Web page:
Gerson: House crumbles, GOP leaders stay inside
WASHINGTON – In the interest of fairness, I wish to raise an issue on which Donald Trump has been consistently and resoundingly right: The Republican Party is utterly pathetic.
During a decade of commentary, and in a career of government service before that, I have often argued that the GOP is better than its liberal stereotypes. It is a case I can no longer make, at least when it comes to presidential politics.
The Trump ascendency is the triumph of anti-reason — of birtherism, of vaccine denialism, of suggestions that Justice Antonin Scalia was smothered with a pillow and that Hillary Clinton may have been involved in the death of Vince Foster. It is the triumph of nativism — of a political appeal based on hatred against migrants and Muslims. It is the triumph of white nationalism, which has moved inward from the fringes of Republican politics. It is the triumph of misogyny, demonstrated with words that require a disinfectant shower after hearing. It is the triumph of authoritarian impulses. Since the Constitution is "broken," argues Maine Gov. Paul LePage, "we need a Donald Trump to show some authoritarian power in our country."
Trump has made the party a laughingstock among the young, a toxic brand among minorities, an offense to many women, a source of worry among American allies and alarm among national security professionals. And this was before Trump pronounced himself unshackled from the style-cramping expectations of his establishment Republican captors. The main use of his newly found freedom has been to attack GOP leaders. Speaker Paul Ryan has authored "bad budgets." In what way? They were "very, very bad budgets," Trump elucidated. He "wouldn't want to be in a foxhole" with Sen. John McCain — which presumably was the point of his five Vietnam deferments.
Steve Bannon, the CEO of Trump's campaign, once said, "What we need to do is bitch-slap the Republican Party." The lift, it might be said, of a driving dream. And how has the object of this contempt responded? It is supine. It is docile. It licks the hand that beats it.
Trump can hardly maintain, for even five minutes, the pose of apology for predatory and abusive language against women before dismissing it as "salty language" or the equivalent of a "sneeze." Yet Republican National Committee Chairman Reince Priebus calls his apology "heartfelt," a description he must know to be false. And running-mate Mike Pence goes further, urging evangelicals to accept Trump's "apology" because they are required to believe in "grace and forgiveness." Pence is seeking theological cover for cruelty and political cynicism. This is nigh to blasphemy.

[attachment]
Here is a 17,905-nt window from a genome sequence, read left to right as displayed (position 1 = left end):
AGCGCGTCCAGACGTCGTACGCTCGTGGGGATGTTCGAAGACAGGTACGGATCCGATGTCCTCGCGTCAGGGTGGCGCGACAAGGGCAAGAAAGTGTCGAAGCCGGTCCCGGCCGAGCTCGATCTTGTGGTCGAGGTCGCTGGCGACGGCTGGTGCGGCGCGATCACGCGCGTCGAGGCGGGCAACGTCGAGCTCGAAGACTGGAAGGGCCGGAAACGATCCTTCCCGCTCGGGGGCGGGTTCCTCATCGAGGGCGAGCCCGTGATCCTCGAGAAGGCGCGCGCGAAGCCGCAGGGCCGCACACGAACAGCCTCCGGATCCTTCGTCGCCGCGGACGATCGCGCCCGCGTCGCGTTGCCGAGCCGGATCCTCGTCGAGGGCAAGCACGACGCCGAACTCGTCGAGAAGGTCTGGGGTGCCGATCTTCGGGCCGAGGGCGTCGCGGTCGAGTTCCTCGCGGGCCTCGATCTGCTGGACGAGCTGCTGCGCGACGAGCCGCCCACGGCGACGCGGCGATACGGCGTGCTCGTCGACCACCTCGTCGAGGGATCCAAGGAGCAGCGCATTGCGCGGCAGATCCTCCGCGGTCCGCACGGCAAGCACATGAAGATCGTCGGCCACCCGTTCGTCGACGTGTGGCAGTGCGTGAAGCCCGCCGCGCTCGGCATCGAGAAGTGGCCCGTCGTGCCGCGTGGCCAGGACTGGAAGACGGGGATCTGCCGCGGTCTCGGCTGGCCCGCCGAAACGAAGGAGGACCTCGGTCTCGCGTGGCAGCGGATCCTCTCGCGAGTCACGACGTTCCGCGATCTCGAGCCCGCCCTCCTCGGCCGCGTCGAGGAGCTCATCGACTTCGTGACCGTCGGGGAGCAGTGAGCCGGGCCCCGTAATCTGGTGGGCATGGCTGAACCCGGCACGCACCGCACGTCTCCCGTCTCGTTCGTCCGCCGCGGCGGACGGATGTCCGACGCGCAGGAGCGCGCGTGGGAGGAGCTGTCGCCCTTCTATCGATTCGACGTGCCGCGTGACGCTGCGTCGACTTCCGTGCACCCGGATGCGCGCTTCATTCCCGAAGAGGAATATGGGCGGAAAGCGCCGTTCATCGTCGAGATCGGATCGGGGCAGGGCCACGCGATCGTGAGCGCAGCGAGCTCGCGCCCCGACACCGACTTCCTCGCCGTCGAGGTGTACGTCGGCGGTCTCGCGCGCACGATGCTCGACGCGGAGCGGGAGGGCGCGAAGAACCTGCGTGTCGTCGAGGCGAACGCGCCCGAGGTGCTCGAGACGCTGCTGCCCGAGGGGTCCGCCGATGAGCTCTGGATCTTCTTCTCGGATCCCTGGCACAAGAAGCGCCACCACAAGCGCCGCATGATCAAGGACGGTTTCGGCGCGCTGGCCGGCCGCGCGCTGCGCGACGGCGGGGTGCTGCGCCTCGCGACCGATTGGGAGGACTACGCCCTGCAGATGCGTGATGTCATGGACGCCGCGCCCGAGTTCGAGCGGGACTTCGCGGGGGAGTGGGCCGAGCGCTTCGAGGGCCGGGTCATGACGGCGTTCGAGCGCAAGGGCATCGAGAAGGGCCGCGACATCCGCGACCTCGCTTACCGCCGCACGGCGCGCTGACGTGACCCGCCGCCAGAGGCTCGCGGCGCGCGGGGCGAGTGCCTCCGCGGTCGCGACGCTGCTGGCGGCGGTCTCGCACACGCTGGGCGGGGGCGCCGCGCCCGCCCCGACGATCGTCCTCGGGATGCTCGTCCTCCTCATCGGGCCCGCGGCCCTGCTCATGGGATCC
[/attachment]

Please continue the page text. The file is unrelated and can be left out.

There is also a group of Republicans who unendorsed Trump after the most recent taped evidence of misogyny, only to withdraw their unendorsements under pressure. It is hard to secure scientific proof of a politician betraying his or her conscience for political reasons, but this comes pretty close. And the position of Ryan — refusing to defend Trump any damn longer but not unendorsing him — is not much better. His transparent disgust for Trump has become a self-indictment.
This much is clear: Republican leaders offered no effective resistance to the ideological and political demolition of their party. Which may, in the worst case, give George W. Bush the distinction of being the last Republican president.
Trump, it appears, has ceased to seriously pursue that office, using American democracy to work out his inner demons or perhaps to position his brand. And he — employing conspiracy theories and rented spokesmen — may well take the country down a post-election rabbit hole by questioning the legitimacy of what he is already calling a "rigged system" and "a total fix job."
But assuming Trump is one of American history's biggest losers — his direction, though not yet his destiny — it will be more difficult for him to make the charge of loserhood against others. And his conspiratorial, self-serving attacks on our constitutional order may seem like spraying graffiti on the Lincoln Memorial. Massive electoral repudiation might speak a language that Republican leaders finally understand, after proving themselves unable to learn the strange tongues of conviction and courage. Maybe they will even be ashamed of themselves, as they should be.
This would set the stage for the recovery of a hopeful center-right conservatism that sees politics as something nobler than scalp-hunting — a politics that begins with gratitude for our national blessings and views America's flaws and failures as occasions for common purpose. This task, however, will start from scratch. A building on a ruin.
Michael Gerson is a columnist for The Washington Post.